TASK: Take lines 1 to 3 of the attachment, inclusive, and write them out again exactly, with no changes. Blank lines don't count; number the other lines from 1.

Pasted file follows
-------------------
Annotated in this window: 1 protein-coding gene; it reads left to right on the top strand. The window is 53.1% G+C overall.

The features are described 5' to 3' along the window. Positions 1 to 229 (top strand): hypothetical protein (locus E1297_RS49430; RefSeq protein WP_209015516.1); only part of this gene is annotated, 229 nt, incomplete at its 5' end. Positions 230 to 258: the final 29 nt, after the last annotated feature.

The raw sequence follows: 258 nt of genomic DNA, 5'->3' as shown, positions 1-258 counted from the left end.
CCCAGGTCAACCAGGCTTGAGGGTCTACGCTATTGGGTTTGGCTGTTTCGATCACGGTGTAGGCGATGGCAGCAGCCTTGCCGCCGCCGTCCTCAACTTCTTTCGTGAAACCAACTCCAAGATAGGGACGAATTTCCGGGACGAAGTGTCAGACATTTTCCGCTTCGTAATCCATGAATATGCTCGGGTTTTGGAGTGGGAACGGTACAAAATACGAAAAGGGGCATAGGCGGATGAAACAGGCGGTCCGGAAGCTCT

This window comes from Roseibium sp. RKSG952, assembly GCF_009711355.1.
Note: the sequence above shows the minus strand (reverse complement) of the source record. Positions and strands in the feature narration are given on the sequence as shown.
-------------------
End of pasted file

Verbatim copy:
Annotated in this window: 1 protein-coding gene; it reads left to right on the top strand. The window is 53.1% G+C overall.

The features are described 5' to 3' along the window. Positions 1 to 229 (top strand): hypothetical protein (locus E1297_RS49430; RefSeq protein WP_209015516.1); only part of this gene is annotated, 229 nt, incomplete at its 5' end. Positions 230 to 258: the final 29 nt, after the last annotated feature.

The raw sequence follows: 258 nt of genomic DNA, 5'->3' as shown, positions 1-258 counted from the left end.